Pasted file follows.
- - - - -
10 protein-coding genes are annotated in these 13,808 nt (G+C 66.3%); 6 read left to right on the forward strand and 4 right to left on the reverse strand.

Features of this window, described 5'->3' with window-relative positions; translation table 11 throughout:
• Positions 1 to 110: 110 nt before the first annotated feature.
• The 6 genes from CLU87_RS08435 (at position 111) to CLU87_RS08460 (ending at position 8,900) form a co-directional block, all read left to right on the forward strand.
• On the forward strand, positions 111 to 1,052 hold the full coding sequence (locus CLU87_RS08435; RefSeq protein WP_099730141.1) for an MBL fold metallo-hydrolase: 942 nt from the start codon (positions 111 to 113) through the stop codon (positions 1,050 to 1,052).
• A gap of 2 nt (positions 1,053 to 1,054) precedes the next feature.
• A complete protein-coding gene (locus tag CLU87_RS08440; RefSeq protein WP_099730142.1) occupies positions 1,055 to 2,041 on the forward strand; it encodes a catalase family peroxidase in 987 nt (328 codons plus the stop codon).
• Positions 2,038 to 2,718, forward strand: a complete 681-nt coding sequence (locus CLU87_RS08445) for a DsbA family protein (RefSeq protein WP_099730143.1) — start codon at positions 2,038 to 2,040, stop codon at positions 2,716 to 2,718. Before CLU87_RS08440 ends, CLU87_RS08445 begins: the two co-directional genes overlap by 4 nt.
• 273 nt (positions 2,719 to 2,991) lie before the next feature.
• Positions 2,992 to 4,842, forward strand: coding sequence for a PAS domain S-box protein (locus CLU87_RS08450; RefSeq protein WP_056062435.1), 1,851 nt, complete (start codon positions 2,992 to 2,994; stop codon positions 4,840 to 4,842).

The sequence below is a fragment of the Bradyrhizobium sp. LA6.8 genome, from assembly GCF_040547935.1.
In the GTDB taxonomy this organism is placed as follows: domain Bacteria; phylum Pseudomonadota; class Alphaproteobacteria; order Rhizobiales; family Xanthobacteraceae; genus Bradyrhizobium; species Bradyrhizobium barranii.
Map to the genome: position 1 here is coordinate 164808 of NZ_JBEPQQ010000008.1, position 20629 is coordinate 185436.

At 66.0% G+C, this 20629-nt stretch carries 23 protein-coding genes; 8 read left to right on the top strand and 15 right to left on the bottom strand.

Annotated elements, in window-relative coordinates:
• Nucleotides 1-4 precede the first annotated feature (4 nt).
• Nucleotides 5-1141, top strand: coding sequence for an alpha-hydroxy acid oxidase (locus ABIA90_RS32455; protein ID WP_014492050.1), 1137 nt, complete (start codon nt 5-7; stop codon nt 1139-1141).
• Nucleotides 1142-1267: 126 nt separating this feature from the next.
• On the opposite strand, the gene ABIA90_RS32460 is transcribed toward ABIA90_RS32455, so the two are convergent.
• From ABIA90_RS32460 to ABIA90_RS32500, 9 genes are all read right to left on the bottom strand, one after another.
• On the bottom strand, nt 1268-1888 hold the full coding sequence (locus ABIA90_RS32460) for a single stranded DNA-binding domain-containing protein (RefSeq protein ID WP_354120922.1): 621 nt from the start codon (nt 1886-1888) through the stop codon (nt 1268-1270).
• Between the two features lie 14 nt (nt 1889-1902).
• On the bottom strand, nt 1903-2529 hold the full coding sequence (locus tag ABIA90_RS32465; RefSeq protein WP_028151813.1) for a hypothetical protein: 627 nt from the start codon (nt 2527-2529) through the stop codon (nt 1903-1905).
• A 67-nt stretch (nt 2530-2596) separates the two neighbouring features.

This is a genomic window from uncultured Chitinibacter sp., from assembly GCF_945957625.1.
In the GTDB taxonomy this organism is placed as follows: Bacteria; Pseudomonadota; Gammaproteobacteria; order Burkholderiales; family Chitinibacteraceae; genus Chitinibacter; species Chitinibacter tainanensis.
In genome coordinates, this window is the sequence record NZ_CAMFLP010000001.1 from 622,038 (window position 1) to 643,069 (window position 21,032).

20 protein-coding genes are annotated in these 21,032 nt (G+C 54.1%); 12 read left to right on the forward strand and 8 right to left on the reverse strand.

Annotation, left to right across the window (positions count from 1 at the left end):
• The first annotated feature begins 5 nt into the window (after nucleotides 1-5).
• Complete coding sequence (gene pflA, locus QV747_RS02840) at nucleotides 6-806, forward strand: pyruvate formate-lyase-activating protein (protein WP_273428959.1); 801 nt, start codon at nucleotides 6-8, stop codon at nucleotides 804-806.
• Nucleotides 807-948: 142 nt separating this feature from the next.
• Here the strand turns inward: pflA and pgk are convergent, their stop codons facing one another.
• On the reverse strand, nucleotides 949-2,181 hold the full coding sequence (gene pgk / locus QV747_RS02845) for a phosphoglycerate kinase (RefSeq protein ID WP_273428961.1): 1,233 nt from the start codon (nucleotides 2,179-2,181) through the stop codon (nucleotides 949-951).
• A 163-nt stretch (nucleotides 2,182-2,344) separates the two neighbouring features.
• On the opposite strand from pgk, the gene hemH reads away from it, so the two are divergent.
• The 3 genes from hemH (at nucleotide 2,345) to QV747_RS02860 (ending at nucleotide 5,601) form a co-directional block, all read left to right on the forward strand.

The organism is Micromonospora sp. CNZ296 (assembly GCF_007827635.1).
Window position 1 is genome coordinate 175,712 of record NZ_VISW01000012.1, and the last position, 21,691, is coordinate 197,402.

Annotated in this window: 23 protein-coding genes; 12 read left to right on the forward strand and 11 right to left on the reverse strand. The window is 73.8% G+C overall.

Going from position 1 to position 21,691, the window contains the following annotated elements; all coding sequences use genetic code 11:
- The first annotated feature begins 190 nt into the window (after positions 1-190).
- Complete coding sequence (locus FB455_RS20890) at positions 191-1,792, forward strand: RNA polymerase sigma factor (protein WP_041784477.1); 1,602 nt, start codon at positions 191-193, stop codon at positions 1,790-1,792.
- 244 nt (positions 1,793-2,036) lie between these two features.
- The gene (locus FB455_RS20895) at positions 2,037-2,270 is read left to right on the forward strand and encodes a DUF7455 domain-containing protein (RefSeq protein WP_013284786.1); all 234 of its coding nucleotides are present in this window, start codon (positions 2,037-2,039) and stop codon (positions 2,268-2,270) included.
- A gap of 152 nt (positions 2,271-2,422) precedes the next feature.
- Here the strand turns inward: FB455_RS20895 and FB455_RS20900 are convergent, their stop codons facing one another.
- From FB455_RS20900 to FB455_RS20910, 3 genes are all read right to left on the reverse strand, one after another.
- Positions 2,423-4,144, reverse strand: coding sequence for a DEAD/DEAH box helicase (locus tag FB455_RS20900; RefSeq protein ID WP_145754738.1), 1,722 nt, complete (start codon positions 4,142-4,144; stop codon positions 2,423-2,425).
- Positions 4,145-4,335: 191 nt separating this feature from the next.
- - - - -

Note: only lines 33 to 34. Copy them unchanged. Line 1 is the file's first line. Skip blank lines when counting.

• Here the strand turns inward: pflA and pgk are convergent, their stop codons facing one another.
• On the reverse strand, nucleotides 949-2,181 hold the full coding sequence (gene pgk / locus QV747_RS02845) for a phosphoglycerate kinase (RefSeq protein ID WP_273428961.1): 1,233 nt from the start codon (nucleotides 2,179-2,181) through the stop codon (nucleotides 949-951).